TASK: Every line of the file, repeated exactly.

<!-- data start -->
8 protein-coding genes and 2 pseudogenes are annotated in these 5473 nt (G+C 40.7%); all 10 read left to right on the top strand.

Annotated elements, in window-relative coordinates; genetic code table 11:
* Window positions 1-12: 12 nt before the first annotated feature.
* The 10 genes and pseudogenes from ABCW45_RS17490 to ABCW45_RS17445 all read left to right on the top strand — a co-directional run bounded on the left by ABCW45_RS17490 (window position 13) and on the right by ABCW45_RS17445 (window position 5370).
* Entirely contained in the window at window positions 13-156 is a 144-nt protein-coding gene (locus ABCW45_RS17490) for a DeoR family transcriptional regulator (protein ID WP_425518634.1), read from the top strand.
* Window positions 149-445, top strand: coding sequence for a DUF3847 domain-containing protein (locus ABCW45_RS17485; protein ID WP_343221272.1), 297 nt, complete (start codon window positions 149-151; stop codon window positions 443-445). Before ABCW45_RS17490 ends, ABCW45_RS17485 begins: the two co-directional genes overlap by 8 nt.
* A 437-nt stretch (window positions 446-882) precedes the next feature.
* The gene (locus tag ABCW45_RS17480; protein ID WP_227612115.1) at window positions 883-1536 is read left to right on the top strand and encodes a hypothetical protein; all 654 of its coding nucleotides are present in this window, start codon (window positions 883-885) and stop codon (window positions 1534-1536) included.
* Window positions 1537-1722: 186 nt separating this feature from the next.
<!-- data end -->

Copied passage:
8 protein-coding genes and 2 pseudogenes are annotated in these 5473 nt (G+C 40.7%); all 10 read left to right on the top strand.

Annotated elements, in window-relative coordinates; genetic code table 11:
* Window positions 1-12: 12 nt before the first annotated feature.
* The 10 genes and pseudogenes from ABCW45_RS17490 to ABCW45_RS17445 all read left to right on the top strand — a co-directional run bounded on the left by ABCW45_RS17490 (window position 13) and on the right by ABCW45_RS17445 (window position 5370).
* Entirely contained in the window at window positions 13-156 is a 144-nt protein-coding gene (locus ABCW45_RS17490) for a DeoR family transcriptional regulator (protein ID WP_425518634.1), read from the top strand.
* Window positions 149-445, top strand: coding sequence for a DUF3847 domain-containing protein (locus ABCW45_RS17485; protein ID WP_343221272.1), 297 nt, complete (start codon window positions 149-151; stop codon window positions 443-445). Before ABCW45_RS17490 ends, ABCW45_RS17485 begins: the two co-directional genes overlap by 8 nt.
* A 437-nt stretch (window positions 446-882) precedes the next feature.
* The gene (locus tag ABCW45_RS17480; protein ID WP_227612115.1) at window positions 883-1536 is read left to right on the top strand and encodes a hypothetical protein; all 654 of its coding nucleotides are present in this window, start codon (window positions 883-885) and stop codon (window positions 1534-1536) included.
* Window positions 1537-1722: 186 nt separating this feature from the next.